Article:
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Persons Case Digest: Potenciano v. Reynoso G.R. No. 140707 April 22, 2003

G.R. No. 140707 April 22, 2003.

Ø  Felipe Pareja executed a Deed of Absolute Sale covering a parcel of land and all improvements in favor of his illegitimate son defendant-appellant Manuel Jayme who later claimed that the said sale was made to cover the payments he had made for the hospitalization expenses of his father, he having been constrained to borrow money from several people for the purpose.
Ø  Before Felipe Pareja died, he executed a Last Will and Testament wherein he bequeathed to herein appellees and appellant Manuel Jayme the lot in question while at the same time recognizing them as his illegitimate children.
Ø  10 days after the execution of the Deed of Absolute Sale in their favor, spouses Manuel and Natividad Jayme executed a Deed of Absolute Sale covering the property in favor of defendant-appellant Norgene Potenciano who eventually filed an ejectment case against plaintiff-appellee Dwight Reynoso.
Ø  CA affirmed the Decision of the RTC, that the signatures of Felipe B. Pareja on the subject Deeds of Sale had been forged

ISSUE:  W/N  Felipe B. Pareja’s unprobated Last Will and Testament as established filiation therefore Manuel Jayme has the capacity to sue

HELD:  Petition is DENIED.

·         The due recognition of an illegitimate child in a record of birth, a will, a statement before a court of record, or in any authentic writing is, in itself, a consummated act of acknowledgment of the child, and no further court action is required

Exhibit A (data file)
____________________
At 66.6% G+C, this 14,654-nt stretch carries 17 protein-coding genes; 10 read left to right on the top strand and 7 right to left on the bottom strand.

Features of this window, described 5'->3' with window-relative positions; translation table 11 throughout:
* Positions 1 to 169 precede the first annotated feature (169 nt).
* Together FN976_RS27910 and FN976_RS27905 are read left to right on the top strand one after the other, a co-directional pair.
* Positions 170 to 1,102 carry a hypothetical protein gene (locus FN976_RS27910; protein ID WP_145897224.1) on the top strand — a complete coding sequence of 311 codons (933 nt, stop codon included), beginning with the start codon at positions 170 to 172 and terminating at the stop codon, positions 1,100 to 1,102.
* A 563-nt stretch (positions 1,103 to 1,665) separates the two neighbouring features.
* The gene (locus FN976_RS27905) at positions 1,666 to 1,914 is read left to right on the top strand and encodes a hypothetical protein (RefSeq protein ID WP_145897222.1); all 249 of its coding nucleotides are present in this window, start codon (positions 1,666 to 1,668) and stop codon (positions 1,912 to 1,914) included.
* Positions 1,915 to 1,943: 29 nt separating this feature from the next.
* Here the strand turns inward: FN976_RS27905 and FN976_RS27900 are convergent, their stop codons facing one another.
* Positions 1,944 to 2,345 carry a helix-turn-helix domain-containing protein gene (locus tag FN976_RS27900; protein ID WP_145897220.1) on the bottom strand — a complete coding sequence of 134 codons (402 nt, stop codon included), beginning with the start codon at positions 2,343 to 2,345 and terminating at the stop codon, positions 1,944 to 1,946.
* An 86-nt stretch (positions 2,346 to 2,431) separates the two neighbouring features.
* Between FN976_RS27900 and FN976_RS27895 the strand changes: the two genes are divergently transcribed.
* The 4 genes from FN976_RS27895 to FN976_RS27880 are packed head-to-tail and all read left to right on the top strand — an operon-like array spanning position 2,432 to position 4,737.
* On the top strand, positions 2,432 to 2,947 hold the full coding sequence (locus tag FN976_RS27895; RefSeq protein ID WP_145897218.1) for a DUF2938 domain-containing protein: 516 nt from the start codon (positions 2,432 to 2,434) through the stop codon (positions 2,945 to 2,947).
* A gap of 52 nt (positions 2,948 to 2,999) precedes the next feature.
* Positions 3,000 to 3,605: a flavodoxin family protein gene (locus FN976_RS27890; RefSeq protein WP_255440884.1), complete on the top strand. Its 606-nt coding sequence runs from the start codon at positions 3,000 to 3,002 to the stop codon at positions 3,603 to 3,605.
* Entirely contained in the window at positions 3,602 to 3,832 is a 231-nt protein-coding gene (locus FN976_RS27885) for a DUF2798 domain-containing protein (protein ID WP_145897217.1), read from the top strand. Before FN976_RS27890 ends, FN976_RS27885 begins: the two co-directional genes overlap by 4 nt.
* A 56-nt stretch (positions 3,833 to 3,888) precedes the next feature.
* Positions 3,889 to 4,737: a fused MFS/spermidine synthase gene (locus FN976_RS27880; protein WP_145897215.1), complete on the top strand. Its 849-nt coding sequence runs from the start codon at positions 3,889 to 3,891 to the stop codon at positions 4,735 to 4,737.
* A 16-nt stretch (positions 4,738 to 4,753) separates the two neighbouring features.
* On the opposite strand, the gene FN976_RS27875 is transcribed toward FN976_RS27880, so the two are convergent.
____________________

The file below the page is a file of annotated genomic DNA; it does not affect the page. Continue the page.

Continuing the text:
Generally, a notarized document carries the evidentiary weight conferred upon it with respect to its due execution. Thus, a document acknowledged before a notary public has in its favor the presumption of regularity. However, this presumption is not absolute and may be rebutted by clear and convincing evidence to the contrary. To show that the signatures of Pareja were forged on the questioned Deeds of Sale, petitioners presented Dwight Reynoso, who was familiar with his handwriting; and Romeo Varona, a handwriting expert of the National Bureau of Investigation. However, we are not unmindful of the rule that a finding of forgery does not depend entirely on the testimonies of handwriting experts; the judge is still required to conduct an independent examination of the questioned signature.  The CA conducted its own independent examination of the signatures and concluded that the striking differences between the questioned signatures.  Atty. Duterte’s testimony as to the latter Deed of Sale was completely belied by the other witnesses, who testified that Pareja had signed as a witness in the latter’s own residence and not in the presence of the notary public. Petitioner Potenciano himself admitted that Pareja, being already sickly at the time, had signed in the latter’s own house and not in the presence of Notary Public Duterte.  Since the signature of the alleged vendor was a forgery, no rights were transferred from him to the alleged vendees. In turn, the Jayme spouses could not have conveyed ownership of the property to Petitioner Potenciano. It is a well-settled principle that no one can give what one does not have.